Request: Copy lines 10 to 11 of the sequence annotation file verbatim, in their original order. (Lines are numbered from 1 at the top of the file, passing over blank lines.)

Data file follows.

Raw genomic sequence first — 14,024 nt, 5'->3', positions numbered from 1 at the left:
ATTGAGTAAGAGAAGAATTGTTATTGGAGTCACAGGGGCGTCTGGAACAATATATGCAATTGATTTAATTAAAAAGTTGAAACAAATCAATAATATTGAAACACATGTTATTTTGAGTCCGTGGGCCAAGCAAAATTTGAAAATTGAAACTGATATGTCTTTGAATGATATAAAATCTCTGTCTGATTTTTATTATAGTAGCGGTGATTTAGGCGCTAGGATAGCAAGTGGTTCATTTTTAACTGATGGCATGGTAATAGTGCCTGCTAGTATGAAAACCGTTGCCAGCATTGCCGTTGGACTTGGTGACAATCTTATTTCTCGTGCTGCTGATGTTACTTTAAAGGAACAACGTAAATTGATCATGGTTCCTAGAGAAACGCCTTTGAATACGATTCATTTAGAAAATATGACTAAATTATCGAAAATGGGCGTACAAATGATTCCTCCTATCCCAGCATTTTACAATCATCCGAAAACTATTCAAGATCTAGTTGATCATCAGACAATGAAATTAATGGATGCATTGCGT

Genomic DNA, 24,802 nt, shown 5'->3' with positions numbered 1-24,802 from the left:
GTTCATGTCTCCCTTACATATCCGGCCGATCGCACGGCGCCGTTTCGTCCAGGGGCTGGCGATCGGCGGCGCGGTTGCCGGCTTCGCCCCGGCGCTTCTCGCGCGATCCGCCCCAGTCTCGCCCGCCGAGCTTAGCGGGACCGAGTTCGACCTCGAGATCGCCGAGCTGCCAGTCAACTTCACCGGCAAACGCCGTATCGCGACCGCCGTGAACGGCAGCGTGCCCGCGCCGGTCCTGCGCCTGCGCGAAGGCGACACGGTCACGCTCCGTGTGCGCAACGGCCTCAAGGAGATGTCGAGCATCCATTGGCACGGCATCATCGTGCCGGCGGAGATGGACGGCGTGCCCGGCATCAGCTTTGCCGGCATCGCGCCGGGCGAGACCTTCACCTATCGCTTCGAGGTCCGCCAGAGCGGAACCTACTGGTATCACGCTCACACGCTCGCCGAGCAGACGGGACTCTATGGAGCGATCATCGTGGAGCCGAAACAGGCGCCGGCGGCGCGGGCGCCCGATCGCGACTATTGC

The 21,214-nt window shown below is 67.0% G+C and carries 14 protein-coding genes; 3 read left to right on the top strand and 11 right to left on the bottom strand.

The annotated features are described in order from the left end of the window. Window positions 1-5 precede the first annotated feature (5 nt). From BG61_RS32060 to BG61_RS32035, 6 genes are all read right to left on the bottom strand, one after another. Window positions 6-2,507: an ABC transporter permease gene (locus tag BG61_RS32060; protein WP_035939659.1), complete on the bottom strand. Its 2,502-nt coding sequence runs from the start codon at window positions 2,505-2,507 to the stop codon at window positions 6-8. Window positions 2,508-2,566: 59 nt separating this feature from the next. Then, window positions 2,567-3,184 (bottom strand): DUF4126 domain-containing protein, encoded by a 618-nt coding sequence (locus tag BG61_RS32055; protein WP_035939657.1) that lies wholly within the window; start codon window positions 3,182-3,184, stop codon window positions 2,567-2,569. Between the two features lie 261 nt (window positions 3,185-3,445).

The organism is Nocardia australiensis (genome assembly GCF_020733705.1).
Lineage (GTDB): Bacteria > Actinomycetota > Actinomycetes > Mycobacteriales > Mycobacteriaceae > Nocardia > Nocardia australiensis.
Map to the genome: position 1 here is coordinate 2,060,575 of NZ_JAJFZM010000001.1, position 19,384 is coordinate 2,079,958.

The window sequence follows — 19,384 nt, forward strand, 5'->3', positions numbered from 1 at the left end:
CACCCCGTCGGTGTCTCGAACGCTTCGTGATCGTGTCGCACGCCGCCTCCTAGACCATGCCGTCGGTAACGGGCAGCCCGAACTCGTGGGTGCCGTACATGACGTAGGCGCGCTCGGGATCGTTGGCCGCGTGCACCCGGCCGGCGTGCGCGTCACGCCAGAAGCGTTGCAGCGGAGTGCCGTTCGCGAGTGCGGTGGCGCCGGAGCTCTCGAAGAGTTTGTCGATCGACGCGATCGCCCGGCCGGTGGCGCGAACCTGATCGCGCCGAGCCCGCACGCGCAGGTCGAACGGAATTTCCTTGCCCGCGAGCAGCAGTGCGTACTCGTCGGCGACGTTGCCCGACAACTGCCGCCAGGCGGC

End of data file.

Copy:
The window sequence follows — 19,384 nt, forward strand, 5'->3', positions numbered from 1 at the left end:
CACCCCGTCGGTGTCTCGAACGCTTCGTGATCGTGTCGCACGCCGCCTCCTAGACCATGCCGTCGGTAACGGGCAGCCCGAACTCGTGGGTGCCGTACATGACGTAGGCGCGCTCGGGATCGTTGGCCGCGTGCACCCGGCCGGCGTGCGCGTCACGCCAGAAGCGTTGCAGCGGAGTGCCGTTCGCGAGTGCGGTGGCGCCGGAGCTCTCGAAGAGTTTGTCGATCGACGCGATCGCCCGGCCGGTGGCGCGAACCTGATCGCGCCGAGCCCGCACGCGCAGGTCGAACGGAATTTCCTTGCCCGCGAGCAGCAGTGCGTACTCGTCGGCGACGTTGCCCGACAACTGCCGCCAGGCGGC